HONG KONG: Asian markets are broadly higher but investors are monitoring the ‘blame game’ between Washington and Beijing over the coronavirus pandemic even as economists forecast a bottoming out of the global economy.
In a reflection of the tensions between the world’s two biggest economies, mainland China stocks are down, with the CSI300 off by 0.54% as trading resumed after the holiday break.
The Hang Seng index is up 0.78% and Korea’s Kospi index has climbed 0.7% helped by Hong Kong’s pledge to relax the virus restrictions starting Friday and South Korea’s easing of social distancing rules beginning Wednesday.
And while US President Donald Trump pushed the country to reopen, caution abounded.
“Investor sentiment will remain fragile with investors weighing plans to accelerate the pace of the US reopening with concerns about a possible second wave of the virus in the fall. US President Trump urged US governors to reopen the economy with reports that the White House would soon wind down the Covid-19 task force,” ING Bank said in a note.
Credit markets remain on firm ground as central banks across the world are seen keeping rates at record lows, triggering a hunt for yield income among investors. Sovereign CDS moved in by 3-5 bps for the high yielders and Sun Hung Kai and Sinopec have announced bond offerings expected to price later today. Sinopec has already logged orders in excess of $7.5 billion and Sun Hung Kai demand has exceeded $1 billion.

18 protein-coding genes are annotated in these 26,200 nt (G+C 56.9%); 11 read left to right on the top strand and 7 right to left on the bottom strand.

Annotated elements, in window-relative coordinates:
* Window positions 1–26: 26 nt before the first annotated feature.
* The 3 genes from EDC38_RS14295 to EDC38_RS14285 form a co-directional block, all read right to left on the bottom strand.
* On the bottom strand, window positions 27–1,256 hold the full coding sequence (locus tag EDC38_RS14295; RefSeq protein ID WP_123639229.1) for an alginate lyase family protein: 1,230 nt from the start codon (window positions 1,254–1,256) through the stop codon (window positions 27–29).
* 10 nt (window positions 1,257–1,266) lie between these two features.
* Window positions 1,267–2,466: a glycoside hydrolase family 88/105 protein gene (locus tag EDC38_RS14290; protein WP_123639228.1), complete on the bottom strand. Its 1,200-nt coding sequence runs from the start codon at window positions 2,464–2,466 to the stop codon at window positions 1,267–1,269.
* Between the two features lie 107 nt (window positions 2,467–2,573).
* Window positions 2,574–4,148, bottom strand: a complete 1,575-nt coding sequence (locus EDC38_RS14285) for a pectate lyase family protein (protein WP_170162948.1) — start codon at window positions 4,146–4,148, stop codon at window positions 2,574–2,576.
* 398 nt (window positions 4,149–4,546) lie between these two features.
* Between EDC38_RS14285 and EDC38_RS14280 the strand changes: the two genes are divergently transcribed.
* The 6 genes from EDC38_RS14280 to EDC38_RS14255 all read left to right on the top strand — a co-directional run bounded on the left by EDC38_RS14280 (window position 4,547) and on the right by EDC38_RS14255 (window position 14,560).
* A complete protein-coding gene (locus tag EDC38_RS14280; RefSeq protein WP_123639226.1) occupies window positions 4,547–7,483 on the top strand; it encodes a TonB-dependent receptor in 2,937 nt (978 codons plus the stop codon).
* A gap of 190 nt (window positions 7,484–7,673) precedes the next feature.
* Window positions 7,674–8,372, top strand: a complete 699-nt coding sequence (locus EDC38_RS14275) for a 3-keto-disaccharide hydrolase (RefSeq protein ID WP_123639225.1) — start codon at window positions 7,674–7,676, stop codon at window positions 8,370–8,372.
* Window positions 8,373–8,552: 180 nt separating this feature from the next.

Regionally, the MSCI Asia Pacific ex-Japan index rose 0.45% with oil prices flat to marginally weaker.
Overnight, the Dow Jones Industrial Average added 0.56%, the S&P 500 advanced 0.90%, and the Nasdaq Composite climbed 1.13%.
“A number of the high-frequency indicators we track suggest that the global economy is in the process of bottoming out,” said Morgan Stanley in a report. “Consumers’ future expectations have improved, mobility trends have moved up from their troughs and consumer spending is contracting more slowly than in the early weeks of the outbreak.”
Markets are tracking closely the war of words between the United States and China. US President Donald Trump’s accusation that Beijing deliberately mishandled the outbreak and Secretary of State Michael Pompeo’s claim of “enormous evidence” that the coronavirus outbreak sprung from a Chinese lab was met with strong retaliation. China’s official Xinhua News Agency said Pompeo was speaking “nonsense,” and a newscaster from state-run China Central Television accused him of “spitting poison.”
A steady stream of abysmal economic data is also keeping markets on the edge with investors eyeing China Caixin Purchasing Managers’ Index (PMI), Hong Kong PMI, EU PMI and retail sales and US employment data to be unveiled later.
“Fed officials continued to signal the probable contraction in economic output starting in the second quarter. Investors may also gain direction from US ADP jobs data later on Wednesday and China’s Caixin services data out on Thursday. And even as economies across the world reopen,” ING analysts wrote in a note on Wednesday.
This report appeared first on Asia Times Financial